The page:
Even though we are only in March here in the Mediterranean we have already made water warm enough to wash dishes on sunny days. This bodes well for the six hotter months of the year. We want to eliminate running the main engine for hot water altogether in the summer, and drastically reduce our propane gas use by having hot water for the kettle which is already hot before we have to boil it. I’m confident that we will achieve this.


Solar Water Heater in place on top of our bimini

What remains to be seen is whether or not the components will hold up to field use, especially the circulation pump, but if the pump lasts 2~3 years, then we’ll buy a couple of extra spares to keep on board.

The most taxing part of this project was designing the water circulation flow through the panel. We used a number of components such as one way valves to ensure we don’t get cooling at night by reverse circulation. We shall have to wait until May/June to check if this is working correctly. Below is a schematic of the circulation system.

Schematic of water flow

Schematic of water flow

I will cover the other five projects in further blogs. The Green Emerald series will include: Solar panels, arches and options; wind generation; prop shaft alternators; water maker; and conspicuous consumption – the LED challenge and energy use reductions, and perhaps a blog on what future projects I would like to do to reduce our carbon (and hence costs) even further, and whether that makes economic sense and comfort sense for us.

If anyone has any questions please drop us a note, and we’d be delighted to try and help. You could also do this on your house to reduce ever increasing energy bills in the summer months and save just a tiny little bit of the planet.

Fair Winds

Slainte skip

6 thoughts on “Green Emerald Series Part 1

  • James F

    Awesome stuff. Do you have to worry about overheating and pressure build up? I understand that’s an issue with solar water heaters – water boils, system explodes, everyone has a very bad day…

    Shame the old convection setup doesn’t really work for a boat – no way to have your panel lower than your tank. For houses these can be beautifully simple setups.

    • Colin Wright

      Hi James, the tank itself has a pressure relief valve. I wanted to add an auto vent at the highest point of the system but haven’t got the clearance with the boom, above the panel. I can bleed it manually but hoping it will be ok. The engine gets the tank up to 90deg C on a long passage under motor, so fingers crossed, that we can cope with the pressure. I think our main prob will be an air lock if it does boil at the panel. Cheers c

  • carsten

    hi from vonitsa, we are at anchor and found your blog by incident. This marysol from Lagos with the blue windgen blades. See you somewhere, we will winter in bari this year.

    • Nichola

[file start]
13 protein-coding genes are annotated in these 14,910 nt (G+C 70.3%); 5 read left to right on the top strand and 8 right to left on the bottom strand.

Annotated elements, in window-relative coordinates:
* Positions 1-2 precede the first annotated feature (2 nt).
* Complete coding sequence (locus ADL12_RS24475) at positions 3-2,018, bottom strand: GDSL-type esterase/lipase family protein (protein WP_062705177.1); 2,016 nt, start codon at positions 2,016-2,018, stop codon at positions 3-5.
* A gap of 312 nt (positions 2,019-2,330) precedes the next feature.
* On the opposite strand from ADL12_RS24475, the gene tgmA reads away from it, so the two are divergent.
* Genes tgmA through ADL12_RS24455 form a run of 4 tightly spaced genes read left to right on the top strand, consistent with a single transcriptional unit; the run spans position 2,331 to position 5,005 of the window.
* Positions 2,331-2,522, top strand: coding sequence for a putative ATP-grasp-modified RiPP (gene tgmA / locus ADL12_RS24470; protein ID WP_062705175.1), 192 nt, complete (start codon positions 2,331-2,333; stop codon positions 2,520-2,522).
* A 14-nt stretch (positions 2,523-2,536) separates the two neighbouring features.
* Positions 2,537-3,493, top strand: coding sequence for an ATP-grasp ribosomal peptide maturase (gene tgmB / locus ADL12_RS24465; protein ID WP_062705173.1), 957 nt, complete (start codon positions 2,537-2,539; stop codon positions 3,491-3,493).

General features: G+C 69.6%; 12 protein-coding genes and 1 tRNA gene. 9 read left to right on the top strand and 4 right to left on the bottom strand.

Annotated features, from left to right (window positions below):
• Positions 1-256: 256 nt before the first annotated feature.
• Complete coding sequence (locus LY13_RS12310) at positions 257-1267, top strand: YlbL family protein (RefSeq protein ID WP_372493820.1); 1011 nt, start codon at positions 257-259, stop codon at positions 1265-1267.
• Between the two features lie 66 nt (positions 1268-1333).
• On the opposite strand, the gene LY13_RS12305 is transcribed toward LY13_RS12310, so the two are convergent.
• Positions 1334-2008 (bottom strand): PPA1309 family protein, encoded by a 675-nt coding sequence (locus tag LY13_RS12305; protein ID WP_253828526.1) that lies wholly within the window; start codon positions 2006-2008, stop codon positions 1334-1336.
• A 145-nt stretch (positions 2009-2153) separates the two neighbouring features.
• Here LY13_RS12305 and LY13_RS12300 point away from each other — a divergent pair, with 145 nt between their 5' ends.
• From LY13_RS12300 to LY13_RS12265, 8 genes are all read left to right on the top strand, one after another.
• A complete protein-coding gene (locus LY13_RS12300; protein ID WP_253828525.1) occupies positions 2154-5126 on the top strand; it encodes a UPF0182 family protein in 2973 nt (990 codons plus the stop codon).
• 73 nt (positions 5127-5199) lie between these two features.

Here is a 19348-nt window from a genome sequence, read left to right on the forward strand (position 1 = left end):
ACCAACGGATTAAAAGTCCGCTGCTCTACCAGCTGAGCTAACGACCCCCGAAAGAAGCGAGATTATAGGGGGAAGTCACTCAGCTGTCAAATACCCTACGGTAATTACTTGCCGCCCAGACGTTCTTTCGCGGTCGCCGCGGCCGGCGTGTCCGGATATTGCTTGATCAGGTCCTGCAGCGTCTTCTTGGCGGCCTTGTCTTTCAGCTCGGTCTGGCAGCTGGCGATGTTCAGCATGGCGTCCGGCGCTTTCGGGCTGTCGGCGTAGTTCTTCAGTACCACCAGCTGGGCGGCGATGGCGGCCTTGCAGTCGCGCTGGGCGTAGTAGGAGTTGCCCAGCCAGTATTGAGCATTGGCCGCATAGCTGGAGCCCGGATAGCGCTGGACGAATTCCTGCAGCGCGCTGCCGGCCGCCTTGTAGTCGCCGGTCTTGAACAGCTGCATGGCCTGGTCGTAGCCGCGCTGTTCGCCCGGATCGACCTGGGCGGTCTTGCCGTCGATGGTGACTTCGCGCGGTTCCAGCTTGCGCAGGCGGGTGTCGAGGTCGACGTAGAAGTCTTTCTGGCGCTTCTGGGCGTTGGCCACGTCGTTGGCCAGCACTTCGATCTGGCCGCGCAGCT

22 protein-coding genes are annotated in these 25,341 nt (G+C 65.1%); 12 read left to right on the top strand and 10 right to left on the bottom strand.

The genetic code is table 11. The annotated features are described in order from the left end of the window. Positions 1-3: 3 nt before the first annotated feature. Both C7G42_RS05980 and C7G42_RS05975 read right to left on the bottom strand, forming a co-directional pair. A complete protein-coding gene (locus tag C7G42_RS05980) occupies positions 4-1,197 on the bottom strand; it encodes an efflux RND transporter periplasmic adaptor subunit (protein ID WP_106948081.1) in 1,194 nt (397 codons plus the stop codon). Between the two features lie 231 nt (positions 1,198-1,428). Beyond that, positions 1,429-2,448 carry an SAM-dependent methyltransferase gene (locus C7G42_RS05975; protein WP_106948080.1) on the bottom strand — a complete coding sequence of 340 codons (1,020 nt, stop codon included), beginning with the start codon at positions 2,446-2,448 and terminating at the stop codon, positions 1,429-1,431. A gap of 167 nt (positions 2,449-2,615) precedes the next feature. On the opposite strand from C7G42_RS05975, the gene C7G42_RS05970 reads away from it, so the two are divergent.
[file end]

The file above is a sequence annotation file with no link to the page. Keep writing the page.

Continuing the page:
Hi Carsten, good to hear from you! We are enjoying the quietness of the blue blades. Just missed you by a week in Vonitsa, down on Ithaca now. We may visit the Adriatic next summer so may see you there, we will head back to Sicily this winter.

  • Peter Morgan

    Thinking of doing the same.before I do a couple of questions.
    Firstly, does it work and was it worth doing?
    Can you suppy some sizes, ie how much copper pipe, frame dimensions.
    What pipe did you use for the flow and return from the HW tank to the panel?



    • Nichola

      Hi Peter,
      It does work, yes. I used 10mm bore copper pipe onto a 50cmx50cm brass plate. However if I was doing it again, I think I would use 15mm straight copper pipe, with u bends at each end, and squeeze as much volume of water in as I could. We used a cheap variable speed 12v pond pump from ebay, and a microcontroller from ebay also, which switches the pump on and off depending on tank/solar collector temp. It raises the water approx 20degC above ambient air temp.
      Would we do it again? I’m not sure to be honest. With the decrease in the price of solar I think I would approach the problem differently, with a 100w, 12v immersion heater into the cold feed of the hot tank. I’d power it off the load of our mppt solar controller and it would come on once our batteries are full. Currently we have 760 watts of solar on Emerald (we use a 12v water maker, run a freezer etc so are a power hungry boat), and plan to upgrade this to 910 watts in the near future, which will give us more power than we use to remain completely green on anchor most of the time). It
      was a fun project, and I think was an article in a uk sailing magazine called Practical Boat Owner (PBO), which is where we saw it, and we will continue to use it on the boat as it gives us washing up water most days. Hope this helps.
      Best wishes
      Colin and Nichola